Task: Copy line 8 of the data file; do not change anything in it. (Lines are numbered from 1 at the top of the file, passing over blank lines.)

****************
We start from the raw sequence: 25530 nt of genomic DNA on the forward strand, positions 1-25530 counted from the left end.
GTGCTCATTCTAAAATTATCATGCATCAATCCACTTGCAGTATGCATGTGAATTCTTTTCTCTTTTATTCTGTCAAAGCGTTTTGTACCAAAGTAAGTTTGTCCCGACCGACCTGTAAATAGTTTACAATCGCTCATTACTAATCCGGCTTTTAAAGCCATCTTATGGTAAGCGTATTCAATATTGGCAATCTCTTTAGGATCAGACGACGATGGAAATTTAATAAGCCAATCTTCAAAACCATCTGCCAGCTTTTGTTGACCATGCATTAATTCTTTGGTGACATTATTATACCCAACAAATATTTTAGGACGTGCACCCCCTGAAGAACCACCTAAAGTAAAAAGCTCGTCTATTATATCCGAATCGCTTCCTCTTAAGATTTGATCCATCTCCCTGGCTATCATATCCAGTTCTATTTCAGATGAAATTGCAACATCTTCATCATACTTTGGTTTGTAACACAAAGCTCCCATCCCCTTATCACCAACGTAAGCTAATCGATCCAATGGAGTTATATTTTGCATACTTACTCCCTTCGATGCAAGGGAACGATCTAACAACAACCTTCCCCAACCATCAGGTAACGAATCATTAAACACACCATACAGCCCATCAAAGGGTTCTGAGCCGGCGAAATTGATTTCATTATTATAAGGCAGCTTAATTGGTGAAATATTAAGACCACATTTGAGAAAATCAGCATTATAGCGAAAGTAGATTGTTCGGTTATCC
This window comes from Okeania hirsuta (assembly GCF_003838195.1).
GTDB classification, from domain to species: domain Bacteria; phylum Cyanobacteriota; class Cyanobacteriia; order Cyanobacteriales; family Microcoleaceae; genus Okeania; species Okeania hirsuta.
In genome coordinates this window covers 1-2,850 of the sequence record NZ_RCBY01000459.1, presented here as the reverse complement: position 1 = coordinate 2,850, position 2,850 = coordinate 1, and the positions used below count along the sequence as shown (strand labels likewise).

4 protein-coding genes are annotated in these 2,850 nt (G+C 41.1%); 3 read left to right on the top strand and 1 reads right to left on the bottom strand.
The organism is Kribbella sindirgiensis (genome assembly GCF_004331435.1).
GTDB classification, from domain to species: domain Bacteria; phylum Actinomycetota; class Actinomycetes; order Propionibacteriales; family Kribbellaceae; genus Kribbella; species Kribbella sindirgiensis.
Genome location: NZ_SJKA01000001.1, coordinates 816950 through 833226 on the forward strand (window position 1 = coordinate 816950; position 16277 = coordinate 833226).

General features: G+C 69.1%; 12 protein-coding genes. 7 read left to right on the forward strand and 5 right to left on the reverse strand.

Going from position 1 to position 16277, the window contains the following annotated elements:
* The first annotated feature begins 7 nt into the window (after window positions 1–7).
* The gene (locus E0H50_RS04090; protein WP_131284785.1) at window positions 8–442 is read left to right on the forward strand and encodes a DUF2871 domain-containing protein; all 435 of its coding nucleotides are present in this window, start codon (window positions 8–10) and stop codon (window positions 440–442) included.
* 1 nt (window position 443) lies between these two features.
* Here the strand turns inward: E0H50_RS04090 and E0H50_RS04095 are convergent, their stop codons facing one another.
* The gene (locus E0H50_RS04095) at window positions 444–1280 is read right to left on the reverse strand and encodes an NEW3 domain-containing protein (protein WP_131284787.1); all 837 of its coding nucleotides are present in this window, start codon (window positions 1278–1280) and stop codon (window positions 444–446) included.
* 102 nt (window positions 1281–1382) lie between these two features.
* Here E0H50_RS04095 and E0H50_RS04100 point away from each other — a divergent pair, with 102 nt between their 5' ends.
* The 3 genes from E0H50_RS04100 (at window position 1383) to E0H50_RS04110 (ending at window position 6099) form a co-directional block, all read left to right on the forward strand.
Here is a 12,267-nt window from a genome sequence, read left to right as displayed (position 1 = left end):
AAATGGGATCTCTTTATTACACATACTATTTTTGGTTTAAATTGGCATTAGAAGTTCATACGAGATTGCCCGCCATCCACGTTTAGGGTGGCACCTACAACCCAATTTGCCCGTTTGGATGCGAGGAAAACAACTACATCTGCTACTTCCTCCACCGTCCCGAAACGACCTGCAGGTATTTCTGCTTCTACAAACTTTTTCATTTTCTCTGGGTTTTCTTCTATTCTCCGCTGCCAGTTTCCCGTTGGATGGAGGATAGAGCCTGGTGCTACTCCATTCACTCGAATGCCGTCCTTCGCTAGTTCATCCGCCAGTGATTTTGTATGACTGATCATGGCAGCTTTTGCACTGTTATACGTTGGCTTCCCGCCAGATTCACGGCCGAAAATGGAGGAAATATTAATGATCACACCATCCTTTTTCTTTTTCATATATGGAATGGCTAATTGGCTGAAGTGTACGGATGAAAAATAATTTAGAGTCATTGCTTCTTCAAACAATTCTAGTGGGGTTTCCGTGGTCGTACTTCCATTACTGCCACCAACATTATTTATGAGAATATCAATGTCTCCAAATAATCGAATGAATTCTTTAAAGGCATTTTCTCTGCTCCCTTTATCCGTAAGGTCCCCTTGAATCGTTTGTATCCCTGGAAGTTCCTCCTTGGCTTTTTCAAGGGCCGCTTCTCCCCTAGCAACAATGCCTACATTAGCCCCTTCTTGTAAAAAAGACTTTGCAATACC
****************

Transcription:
GTDB classification, from domain to species: domain Bacteria; phylum Actinomycetota; class Actinomycetes; order Propionibacteriales; family Kribbellaceae; genus Kribbella; species Kribbella sindirgiensis.